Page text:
I have a question for Kayleigh Thorpe about a suggestion that was made in some of the evidence. It was about benefits for disabled people being combined into one benefit with different variable components, for example for older people. I think that Falkirk Council housing support enabling unit and others put forward that proposal. Do you have a view on that suggestion?

      • Kayleigh Thorpe:

        I have not seen the proposal. I am not sure—I would need more information. We would consult our members for their thoughts. What kind of thing was being suggested?

      • John Lamont:

        The suggestion was about having a streamlined system, a bit like the universal credit, I suppose. There would be one benefit with different variable components that would change depending on the person’s specific case.

      • Kayleigh Thorpe:

        We talked earlier about passporting benefits and we would certainly like to see one assessment or application. Whichever benefits came out of that assessment would be awarded to the person, rather than there being lots of different applications and processes. That is very similar to what has been suggested.

      • Lynn Williams:

        It would be worth looking at the option that John Lamont mentioned, but also learning the lessons of universal credit so that we do not make the same mistakes. If we are looking at combining benefits in some way, let us not make the same mistakes.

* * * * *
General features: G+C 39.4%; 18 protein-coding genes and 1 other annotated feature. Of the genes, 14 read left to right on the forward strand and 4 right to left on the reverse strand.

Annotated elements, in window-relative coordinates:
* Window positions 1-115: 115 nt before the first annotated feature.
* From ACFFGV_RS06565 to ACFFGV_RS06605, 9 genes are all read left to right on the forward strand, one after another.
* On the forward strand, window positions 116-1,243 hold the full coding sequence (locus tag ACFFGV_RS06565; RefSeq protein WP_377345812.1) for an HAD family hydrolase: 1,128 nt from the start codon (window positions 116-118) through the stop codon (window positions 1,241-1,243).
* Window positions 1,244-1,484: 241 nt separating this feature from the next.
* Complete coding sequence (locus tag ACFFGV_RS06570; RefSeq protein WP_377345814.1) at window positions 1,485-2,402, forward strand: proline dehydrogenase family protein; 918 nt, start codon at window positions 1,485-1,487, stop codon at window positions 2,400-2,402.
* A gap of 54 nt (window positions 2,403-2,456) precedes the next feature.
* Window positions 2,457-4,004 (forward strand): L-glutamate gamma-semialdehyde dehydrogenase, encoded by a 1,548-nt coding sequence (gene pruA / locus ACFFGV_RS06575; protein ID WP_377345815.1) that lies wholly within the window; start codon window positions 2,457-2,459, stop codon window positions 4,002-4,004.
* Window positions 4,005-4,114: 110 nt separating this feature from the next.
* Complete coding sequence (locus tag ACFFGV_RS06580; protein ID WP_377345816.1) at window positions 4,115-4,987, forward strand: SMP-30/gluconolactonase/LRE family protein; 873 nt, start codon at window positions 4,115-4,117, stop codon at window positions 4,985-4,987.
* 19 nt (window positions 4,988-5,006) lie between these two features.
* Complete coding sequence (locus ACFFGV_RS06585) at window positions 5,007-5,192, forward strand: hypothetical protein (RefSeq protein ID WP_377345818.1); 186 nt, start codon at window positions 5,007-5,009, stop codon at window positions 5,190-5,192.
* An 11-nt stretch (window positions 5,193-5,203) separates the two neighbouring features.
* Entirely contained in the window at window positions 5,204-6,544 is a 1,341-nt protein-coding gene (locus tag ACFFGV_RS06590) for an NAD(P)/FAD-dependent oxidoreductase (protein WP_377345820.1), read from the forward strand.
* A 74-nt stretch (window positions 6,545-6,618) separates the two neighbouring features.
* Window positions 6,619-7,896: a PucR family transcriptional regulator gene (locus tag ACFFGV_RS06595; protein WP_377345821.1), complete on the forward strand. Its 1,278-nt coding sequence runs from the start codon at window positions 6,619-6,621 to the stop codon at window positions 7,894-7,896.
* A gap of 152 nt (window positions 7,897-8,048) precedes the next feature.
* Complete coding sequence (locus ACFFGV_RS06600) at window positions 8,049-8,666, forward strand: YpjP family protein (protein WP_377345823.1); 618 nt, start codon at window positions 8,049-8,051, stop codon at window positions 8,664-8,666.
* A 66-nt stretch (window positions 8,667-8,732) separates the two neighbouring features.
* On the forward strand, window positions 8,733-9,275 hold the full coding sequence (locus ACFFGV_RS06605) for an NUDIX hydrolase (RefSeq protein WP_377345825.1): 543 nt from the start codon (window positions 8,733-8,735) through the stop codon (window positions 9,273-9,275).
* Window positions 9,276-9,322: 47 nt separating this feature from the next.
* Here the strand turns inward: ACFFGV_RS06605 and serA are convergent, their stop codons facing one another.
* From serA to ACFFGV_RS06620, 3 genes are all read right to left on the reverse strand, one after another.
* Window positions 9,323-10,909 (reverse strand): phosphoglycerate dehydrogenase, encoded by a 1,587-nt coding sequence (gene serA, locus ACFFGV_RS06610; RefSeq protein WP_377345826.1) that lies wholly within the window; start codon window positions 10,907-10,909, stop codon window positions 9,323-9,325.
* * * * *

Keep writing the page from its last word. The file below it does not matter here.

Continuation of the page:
I want to return to Alan McGinley’s point about purpose. In Scotland—and elsewhere—we tend to jump the gun and start looking at delivery before we understand what the hell we want to do in the first place. There is a risk that we jump the gun and start talking about national versus local, who delivers and who does not. We should go back to the purpose. What is social security for and why do we value it? Is it a right? Does Scotland want everyone who is entitled to it to get it without having to fight for it? It is about participation: having an economy that is based not on work alone but on people participating and being valued as citizens. It is about achieving people’s potential and reducing inequality.

        We have a starting point that asks what the purpose of social security is in Scotland, why we are delivering benefits and what they should look like. Only then should we decide on the delivery mechanism and how that should work—whether through local authorities, or not. Our focus should be the emphasis in Government on reducing inequality and poverty, and tackling the issues that we know Scotland has to tackle. Social security is a critical element of that, so we must decide on our starting point. We can decide on delivery later.

      • The Convener:

        That takes us back to the start of the discussion. What would you want to see done in Scotland that is different from what is currently done? For example, what do we think that carers should get? You say that we should have a debate about process and delivery. I accept that, but what do we want to provide for carers and what is the basis for that decision?

        What should be the basis of a decision about benefits for people with disabilities and for those with long-term illnesses? What do we want to provide? What is the basis of a decision about mobility needs or attendance needs? What do we want to do? By all means let us then have the debate about whether the system should be national or local.